While the rest of the world is worried about inflation and too much consumer spending, China is worried about deflation and too little. While most central banks are raising interest rates, China’s is lowering them. While the West is, slowly but surely, recovering to pre-pandemic levels, China is falling further behind.
Numerous Chinese economic schemes are failing. The export-led development model that China had used in the past has been falling apart, and factory activity is contracting. The government-backed steel industry hasn’t been profitable for over a year, and forecasts don’t show things turning around any time soon. Chinese banks are making roughly the same amount of loans as they did during the global financial crisis, which demonstrates that the central bank’s efforts to juice borrowing aren’t working.
The Chinese housing market is caught in a deflationary cycle. Buyers expect prices to fall, so they aren’t buying, which causes prices to fall more, etc. China’s largest property developer is on the brink of default, and its sales are down 34 percent since last year. There has also been an increase in wealthy Chinese purchasing homes in other countries, suggesting they could be hedging for a worse economic future.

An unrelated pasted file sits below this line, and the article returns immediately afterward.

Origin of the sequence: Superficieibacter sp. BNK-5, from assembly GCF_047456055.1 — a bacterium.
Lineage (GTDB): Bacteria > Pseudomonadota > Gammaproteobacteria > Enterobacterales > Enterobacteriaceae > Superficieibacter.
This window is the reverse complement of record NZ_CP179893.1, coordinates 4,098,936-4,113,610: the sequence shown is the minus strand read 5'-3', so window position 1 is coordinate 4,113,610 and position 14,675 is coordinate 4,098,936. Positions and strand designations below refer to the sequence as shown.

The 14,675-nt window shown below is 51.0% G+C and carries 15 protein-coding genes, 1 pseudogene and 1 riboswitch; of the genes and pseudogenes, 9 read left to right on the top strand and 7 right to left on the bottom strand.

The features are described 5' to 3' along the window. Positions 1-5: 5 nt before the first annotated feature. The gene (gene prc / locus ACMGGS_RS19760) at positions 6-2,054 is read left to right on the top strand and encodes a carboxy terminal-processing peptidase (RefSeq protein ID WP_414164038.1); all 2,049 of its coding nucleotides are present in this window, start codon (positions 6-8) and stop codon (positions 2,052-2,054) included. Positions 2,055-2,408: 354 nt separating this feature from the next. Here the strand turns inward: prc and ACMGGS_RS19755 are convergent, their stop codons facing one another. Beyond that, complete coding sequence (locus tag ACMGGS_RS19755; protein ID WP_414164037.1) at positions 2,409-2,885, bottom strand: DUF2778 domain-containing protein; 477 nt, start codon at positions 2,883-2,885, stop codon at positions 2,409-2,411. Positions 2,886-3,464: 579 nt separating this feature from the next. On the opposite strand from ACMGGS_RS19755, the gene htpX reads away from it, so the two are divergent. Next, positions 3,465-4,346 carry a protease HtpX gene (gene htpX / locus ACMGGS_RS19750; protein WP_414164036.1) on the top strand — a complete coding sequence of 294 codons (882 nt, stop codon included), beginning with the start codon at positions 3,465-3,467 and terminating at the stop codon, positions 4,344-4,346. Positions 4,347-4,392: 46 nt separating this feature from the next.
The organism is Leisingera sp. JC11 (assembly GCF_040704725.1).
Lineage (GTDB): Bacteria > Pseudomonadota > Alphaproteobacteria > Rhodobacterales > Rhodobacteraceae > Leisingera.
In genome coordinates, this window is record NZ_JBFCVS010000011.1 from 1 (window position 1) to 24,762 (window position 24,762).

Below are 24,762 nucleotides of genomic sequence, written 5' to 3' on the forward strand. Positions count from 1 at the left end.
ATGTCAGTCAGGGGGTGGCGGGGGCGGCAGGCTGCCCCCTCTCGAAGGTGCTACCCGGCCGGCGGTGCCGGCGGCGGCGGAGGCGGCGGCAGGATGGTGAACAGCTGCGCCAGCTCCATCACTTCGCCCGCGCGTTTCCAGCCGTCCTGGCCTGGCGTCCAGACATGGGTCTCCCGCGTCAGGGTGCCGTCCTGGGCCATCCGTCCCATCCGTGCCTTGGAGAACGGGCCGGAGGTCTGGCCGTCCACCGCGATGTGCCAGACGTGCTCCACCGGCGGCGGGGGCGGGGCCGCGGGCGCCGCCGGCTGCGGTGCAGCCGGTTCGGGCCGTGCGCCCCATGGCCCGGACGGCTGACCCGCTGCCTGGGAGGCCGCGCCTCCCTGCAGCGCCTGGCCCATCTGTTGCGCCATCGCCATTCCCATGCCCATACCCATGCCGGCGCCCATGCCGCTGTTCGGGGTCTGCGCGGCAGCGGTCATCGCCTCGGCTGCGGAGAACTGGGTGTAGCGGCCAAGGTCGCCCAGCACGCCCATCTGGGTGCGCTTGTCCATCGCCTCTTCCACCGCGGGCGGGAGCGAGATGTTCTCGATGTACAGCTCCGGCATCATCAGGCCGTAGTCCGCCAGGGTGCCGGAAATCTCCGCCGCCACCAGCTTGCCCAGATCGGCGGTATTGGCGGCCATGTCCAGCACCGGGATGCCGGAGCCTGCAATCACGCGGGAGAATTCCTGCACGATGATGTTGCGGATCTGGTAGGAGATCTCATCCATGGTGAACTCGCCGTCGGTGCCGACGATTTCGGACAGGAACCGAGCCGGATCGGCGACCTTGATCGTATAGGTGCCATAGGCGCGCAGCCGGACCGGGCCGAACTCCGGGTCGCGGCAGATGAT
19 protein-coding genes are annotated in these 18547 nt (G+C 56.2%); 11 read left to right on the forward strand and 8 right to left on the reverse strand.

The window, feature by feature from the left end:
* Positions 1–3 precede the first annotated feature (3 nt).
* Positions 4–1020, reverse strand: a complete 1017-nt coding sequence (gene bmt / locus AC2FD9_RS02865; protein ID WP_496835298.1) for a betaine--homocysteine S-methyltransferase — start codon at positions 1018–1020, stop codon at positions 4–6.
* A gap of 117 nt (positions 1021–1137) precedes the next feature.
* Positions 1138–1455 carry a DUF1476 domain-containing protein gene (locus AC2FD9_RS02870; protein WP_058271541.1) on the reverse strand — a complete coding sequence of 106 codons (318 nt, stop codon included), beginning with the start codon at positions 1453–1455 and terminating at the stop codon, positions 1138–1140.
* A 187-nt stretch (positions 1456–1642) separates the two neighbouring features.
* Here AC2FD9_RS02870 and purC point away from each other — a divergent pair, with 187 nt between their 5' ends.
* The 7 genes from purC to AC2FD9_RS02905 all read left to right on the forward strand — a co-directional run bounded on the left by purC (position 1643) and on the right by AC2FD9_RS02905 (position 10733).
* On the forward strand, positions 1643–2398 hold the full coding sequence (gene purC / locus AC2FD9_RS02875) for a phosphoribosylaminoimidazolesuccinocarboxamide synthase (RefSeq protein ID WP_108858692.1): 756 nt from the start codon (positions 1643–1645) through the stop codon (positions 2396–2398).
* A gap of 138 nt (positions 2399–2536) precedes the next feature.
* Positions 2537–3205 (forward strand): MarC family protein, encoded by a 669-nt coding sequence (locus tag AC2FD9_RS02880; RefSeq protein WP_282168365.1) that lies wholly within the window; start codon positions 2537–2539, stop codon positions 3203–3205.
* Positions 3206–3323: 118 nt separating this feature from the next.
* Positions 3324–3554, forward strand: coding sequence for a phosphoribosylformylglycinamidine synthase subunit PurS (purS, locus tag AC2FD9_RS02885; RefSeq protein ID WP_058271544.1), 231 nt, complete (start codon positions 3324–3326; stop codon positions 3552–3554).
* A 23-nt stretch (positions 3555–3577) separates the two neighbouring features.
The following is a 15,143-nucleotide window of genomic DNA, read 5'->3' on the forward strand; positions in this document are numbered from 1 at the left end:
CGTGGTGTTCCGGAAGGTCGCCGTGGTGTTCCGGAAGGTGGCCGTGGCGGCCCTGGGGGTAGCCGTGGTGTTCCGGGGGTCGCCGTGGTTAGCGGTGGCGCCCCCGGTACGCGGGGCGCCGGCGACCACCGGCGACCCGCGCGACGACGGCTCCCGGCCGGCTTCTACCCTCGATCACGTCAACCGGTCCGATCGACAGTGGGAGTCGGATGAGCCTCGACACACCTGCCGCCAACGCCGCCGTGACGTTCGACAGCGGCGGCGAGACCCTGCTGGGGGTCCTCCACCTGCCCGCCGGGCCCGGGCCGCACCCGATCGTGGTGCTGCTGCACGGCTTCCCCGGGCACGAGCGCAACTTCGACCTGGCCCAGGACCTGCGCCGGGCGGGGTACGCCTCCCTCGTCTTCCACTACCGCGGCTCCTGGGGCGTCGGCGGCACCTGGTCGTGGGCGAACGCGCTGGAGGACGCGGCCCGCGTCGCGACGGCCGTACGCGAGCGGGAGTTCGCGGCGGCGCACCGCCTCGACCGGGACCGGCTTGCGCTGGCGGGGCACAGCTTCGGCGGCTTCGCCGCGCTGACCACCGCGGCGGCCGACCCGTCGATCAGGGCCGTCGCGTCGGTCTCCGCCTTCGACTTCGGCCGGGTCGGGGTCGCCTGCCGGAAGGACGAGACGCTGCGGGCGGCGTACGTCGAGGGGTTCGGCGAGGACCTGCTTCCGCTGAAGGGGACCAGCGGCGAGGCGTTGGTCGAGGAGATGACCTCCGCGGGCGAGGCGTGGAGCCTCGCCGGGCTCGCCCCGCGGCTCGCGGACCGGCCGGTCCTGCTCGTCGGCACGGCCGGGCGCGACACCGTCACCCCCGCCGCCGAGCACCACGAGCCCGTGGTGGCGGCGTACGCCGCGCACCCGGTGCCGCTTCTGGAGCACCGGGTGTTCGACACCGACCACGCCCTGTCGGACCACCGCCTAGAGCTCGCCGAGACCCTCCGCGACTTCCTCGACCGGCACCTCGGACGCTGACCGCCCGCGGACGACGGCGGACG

4. More NR: Dominic Pino questions Elizabeth Currid-Halkett about her book deep-diving into rural life, The Overlooked Americans. From the interview:
Now, I don’t wanna say that there’s not truth that parts of rural America are suffering. There are parts of rural America are suffering. I’m a regional and urban planner by trade, and I study and teach economic development. So for me, the problem is these are just too general. Even the kind of divide of urban and rural doesn’t make any sense. I mean, Akron, Ohio, and Manhattan: They’re like totally different universes in the same way that coastal New England and the heart of Appalachia are totally different. And so this idea of an impoverished rural country—it was actually unfair to the places that are impoverished because that’s where we will not then target policy and economic development that we should. But it also then stokes this fire, this kind of idea of urban and rural being at odds with one another.